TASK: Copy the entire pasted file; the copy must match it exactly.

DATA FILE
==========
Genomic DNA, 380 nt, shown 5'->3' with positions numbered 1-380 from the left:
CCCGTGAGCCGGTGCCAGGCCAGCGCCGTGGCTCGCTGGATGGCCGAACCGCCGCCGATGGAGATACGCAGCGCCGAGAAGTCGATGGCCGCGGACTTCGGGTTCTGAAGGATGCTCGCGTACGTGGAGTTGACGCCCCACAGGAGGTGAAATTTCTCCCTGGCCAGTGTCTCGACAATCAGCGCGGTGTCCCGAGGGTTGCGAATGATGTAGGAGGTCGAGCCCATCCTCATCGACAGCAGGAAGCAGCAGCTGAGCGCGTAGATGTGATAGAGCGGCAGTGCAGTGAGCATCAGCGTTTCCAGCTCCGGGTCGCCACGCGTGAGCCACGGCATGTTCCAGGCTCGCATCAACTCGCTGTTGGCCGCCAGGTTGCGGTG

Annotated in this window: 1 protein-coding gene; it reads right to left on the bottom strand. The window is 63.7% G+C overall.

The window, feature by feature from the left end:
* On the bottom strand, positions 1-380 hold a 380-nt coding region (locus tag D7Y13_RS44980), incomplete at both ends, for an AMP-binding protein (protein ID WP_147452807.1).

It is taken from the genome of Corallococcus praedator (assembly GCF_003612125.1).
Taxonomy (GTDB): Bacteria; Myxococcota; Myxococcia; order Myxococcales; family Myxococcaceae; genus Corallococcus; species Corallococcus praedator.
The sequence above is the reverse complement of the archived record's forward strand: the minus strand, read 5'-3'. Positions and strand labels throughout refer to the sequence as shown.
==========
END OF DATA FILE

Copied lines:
Genomic DNA, 380 nt, shown 5'->3' with positions numbered 1-380 from the left:
CCCGTGAGCCGGTGCCAGGCCAGCGCCGTGGCTCGCTGGATGGCCGAACCGCCGCCGATGGAGATACGCAGCGCCGAGAAGTCGATGGCCGCGGACTTCGGGTTCTGAAGGATGCTCGCGTACGTGGAGTTGACGCCCCACAGGAGGTGAAATTTCTCCCTGGCCAGTGTCTCGACAATCAGCGCGGTGTCCCGAGGGTTGCGAATGATGTAGGAGGTCGAGCCCATCCTCATCGACAGCAGGAAGCAGCAGCTGAGCGCGTAGATGTGATAGAGCGGCAGTGCAGTGAGCATCAGCGTTTCCAGCTCCGGGTCGCCACGCGTGAGCCACGGCATGTTCCAGGCTCGCATCAACTCGCTGTTGGCCGCCAGGTTGCGGTG

Annotated in this window: 1 protein-coding gene; it reads right to left on the bottom strand. The window is 63.7% G+C overall.

The window, feature by feature from the left end:
* On the bottom strand, positions 1-380 hold a 380-nt coding region (locus tag D7Y13_RS44980), incomplete at both ends, for an AMP-binding protein (protein ID WP_147452807.1).

It is taken from the genome of Corallococcus praedator (assembly GCF_003612125.1).
Taxonomy (GTDB): Bacteria; Myxococcota; Myxococcia; order Myxococcales; family Myxococcaceae; genus Corallococcus; species Corallococcus praedator.
The sequence above is the reverse complement of the archived record's forward strand: the minus strand, read 5'-3'. Positions and strand labels throughout refer to the sequence as shown.